One of the questions on my survey is where people traveled from to attend.  With the responses from the 1,736 protest participants whom we sampled in the streets, I worked with Joshua Redmond and Lorien Jasny at the University of Exeter to map out the origins of what I call the Resistance in the Streets for the DC marches since the Resistance began.

In contrast to what many would expect (especially since these events were held concurrent with sister marches that took place all over the country), people reported traveling from around the US to participate in the main marches in Washington, DC. It is true that there was a large local presence with Maryland, Virginia, and the District of Columbia ranking in the top five origins for participants at almost every Washington, DC March, (at the 2017 March for Science, the District of Columbia was not a top starting point).

Even though people traveled from all over the US to attend these marches, the representation from other states was not consistent across states.  In fact, representation was much higher from states on the West Coast than from more proximate states in the middle of America.

This map shows the origins of all of the participants sampled at large-scale protest events in DC since the inauguration: The 2017 Women’s March, the 2017 March for Science, the 2017 People’s Climate March, the March for Racial Justice, the 2018 Women’s March and the March for Our Lives. Taken together, we can see that participants at these events drew more from the coasts than from the middle of the US.

Although there are variations across each march, with some, like the locally coordinated 2018 Women’s March, drawing most participants from the East Coast, the pattern holds.  In other words, not only is the Resistance predominantly female and highly educated, the Resistance in the Streets of Washington DC is being (wo)manned by the coastal elite.Allmapranked

 

6 months Until the Mid-Terms…

It’s officially 6 months until the mid-term elections and the first big primary of 2018 is tomorrow.  Last but not least, my follow-up survey of people who were sampled participating in the Resistance in the Streets (ie at all the big demonstrations that have taken place since Donald Trump’s Inauguration) goes live today!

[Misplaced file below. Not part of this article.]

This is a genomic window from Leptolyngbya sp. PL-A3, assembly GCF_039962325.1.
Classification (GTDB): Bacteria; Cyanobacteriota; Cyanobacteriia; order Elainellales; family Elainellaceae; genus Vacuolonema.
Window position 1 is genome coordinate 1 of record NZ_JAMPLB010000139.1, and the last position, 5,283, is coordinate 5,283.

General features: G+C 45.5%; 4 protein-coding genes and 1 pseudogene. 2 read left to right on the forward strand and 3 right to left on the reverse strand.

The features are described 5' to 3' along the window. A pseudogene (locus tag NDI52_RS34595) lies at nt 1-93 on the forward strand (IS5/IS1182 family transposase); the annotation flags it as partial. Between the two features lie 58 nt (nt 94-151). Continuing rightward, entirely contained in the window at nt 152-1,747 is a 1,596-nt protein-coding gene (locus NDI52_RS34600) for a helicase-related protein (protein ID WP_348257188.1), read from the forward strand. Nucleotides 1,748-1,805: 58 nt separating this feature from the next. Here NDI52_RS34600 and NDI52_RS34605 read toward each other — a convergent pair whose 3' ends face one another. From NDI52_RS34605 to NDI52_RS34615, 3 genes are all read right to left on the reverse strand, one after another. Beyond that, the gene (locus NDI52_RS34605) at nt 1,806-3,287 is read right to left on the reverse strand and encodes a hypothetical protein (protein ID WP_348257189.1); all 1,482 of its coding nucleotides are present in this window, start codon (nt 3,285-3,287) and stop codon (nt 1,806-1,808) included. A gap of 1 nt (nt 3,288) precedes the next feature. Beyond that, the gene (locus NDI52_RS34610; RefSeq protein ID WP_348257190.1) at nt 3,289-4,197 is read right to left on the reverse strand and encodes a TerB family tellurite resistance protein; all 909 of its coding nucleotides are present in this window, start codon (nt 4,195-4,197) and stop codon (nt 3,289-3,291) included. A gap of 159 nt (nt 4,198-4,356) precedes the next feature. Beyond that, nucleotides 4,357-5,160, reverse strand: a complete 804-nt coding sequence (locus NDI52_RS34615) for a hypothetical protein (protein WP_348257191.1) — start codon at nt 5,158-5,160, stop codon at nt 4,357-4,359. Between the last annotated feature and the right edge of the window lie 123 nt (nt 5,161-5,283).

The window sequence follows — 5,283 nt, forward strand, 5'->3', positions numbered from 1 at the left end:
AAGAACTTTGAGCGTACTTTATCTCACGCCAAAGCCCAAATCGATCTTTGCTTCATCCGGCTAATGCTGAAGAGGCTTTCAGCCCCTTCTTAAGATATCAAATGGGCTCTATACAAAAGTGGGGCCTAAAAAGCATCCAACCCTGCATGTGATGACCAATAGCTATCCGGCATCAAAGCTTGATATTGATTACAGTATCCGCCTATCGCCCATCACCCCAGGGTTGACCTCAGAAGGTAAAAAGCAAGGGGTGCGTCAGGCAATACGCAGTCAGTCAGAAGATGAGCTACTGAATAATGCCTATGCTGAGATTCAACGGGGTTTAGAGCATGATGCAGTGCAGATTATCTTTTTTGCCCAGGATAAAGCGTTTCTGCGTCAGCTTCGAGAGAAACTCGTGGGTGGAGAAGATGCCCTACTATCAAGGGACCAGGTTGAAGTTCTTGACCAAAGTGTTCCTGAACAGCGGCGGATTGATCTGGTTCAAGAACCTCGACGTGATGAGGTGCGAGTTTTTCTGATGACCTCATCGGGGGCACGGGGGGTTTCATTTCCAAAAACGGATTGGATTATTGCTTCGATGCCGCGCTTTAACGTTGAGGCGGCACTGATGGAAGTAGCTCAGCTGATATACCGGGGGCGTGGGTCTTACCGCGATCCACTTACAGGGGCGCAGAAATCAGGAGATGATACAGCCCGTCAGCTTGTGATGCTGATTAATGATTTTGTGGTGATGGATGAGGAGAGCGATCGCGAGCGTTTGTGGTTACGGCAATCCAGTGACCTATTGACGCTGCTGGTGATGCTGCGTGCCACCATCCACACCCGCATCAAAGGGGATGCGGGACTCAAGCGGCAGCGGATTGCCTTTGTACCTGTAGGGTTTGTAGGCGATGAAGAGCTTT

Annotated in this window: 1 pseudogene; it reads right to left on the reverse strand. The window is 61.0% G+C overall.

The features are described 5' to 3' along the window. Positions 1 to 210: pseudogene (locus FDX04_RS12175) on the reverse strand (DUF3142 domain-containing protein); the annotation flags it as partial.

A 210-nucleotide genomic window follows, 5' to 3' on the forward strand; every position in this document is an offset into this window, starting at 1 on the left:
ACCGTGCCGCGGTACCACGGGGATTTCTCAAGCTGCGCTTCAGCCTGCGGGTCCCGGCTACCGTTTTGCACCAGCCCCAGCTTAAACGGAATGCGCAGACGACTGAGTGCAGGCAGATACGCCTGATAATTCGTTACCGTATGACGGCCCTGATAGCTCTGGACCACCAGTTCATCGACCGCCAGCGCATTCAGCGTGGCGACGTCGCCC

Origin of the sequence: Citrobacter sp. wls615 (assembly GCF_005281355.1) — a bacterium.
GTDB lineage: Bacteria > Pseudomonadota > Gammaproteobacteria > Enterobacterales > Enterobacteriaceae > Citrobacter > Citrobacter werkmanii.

If you are one of the 844 people who were surveyed by my research team and provided an email address to participate in a follow-up, you will receive an invitation with a link to the survey today.  It’s brief and anonymous and asks about your experiences marching on Washington and participating in politics since the inauguration.

As with all research, the findings will only be as good as the data I collect.  Here’s hoping for good data to analyze!

Countdown to Next Wave of Data Collection

On Monday (6 months before the mid-term elections), I will be sending out a follow-up survey to my sample of participants in the Resistance in the Streets.

The survey asks for an update on civic and political activities, as well as about experiences participating in activities in communities and with ‘Resistance Groups.’  Finally, the survey asks people to list what they consider to be the top 3 issues facing the country today and what should be done about these issues.

Overall, these questions will take the temperature of the Resistance right now–about what they’re doing, how they’re doing it, and why.

If you get a request to participate, please do!

Organizing Resistance in the Districts

Attached is my draft of Chapter 4, which focuses on Organizing Resistance in the Districts.  This chapter is likely to change substantially as election season heats up.  For now, though, it sets the stage regarding how “Resistance Groups” are organizing in the districts:  groups are maintaining a hyper-local focus that aims to fill what many Resistance Groups have identified as an infrastructural deficit left by the Democratic Party.  With an organizational landscape that is densely populated with overlapping interests, constituencies, and funding streams, conflict is assured despite how little conflict has been observed thus far.

Chapter4_OrganizingResistanceInTheDistricts_FINAL